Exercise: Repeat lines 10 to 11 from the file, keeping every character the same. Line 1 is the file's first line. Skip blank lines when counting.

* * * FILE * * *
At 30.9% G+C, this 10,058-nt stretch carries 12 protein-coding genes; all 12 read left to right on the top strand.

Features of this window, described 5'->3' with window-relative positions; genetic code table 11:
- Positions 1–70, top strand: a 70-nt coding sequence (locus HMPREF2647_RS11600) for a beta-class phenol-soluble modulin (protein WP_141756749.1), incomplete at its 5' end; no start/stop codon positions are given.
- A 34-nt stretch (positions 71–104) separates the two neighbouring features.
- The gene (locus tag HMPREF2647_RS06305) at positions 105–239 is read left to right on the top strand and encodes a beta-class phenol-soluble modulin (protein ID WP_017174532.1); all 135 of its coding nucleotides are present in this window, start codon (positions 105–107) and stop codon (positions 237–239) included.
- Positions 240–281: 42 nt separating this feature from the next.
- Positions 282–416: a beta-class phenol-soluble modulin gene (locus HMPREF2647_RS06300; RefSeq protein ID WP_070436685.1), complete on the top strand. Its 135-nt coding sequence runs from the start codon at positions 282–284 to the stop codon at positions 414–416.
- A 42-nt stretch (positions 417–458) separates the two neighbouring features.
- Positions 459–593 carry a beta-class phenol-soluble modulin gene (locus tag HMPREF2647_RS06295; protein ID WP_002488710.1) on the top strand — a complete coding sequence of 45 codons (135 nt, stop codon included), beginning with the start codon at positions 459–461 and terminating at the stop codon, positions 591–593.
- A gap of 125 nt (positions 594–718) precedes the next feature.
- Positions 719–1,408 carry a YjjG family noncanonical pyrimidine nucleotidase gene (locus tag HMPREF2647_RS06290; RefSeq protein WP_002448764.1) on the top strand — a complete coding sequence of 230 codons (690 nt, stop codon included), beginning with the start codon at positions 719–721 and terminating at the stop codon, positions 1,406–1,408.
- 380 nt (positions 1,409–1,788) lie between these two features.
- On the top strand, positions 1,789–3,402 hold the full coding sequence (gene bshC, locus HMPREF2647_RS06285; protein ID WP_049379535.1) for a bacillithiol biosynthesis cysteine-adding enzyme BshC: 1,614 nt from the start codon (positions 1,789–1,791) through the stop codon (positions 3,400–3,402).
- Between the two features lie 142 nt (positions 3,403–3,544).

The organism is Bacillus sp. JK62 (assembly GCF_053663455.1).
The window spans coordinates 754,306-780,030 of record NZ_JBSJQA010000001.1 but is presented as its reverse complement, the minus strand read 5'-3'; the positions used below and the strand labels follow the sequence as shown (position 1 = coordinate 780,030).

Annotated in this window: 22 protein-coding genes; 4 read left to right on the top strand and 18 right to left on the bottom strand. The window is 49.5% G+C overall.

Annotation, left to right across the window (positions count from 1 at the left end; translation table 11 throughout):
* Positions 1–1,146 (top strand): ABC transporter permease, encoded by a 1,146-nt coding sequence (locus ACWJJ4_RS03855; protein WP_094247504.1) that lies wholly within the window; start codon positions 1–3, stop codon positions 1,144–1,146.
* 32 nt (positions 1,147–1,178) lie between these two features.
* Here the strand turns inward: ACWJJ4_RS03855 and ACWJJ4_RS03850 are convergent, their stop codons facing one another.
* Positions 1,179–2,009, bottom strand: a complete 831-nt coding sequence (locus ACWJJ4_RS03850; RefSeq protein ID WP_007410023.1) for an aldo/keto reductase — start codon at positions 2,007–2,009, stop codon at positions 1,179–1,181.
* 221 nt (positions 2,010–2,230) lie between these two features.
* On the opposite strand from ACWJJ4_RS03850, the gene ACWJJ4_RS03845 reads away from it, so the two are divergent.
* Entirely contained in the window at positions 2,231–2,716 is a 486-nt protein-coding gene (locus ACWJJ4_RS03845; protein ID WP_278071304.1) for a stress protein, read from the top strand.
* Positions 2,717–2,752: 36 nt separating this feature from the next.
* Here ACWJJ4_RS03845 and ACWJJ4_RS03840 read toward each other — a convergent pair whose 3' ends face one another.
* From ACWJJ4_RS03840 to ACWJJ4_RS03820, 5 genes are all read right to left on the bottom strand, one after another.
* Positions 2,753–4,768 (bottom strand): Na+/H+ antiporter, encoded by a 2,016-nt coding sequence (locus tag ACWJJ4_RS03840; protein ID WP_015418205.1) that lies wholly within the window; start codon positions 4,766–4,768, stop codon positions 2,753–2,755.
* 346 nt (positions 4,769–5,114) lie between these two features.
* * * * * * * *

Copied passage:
- A gap of 125 nt (positions 594–718) precedes the next feature.
- Positions 719–1,408 carry a YjjG family noncanonical pyrimidine nucleotidase gene (locus tag HMPREF2647_RS06290; RefSeq protein WP_002448764.1) on the top strand — a complete coding sequence of 230 codons (690 nt, stop codon included), beginning with the start codon at positions 719–721 and terminating at the stop codon, positions 1,406–1,408.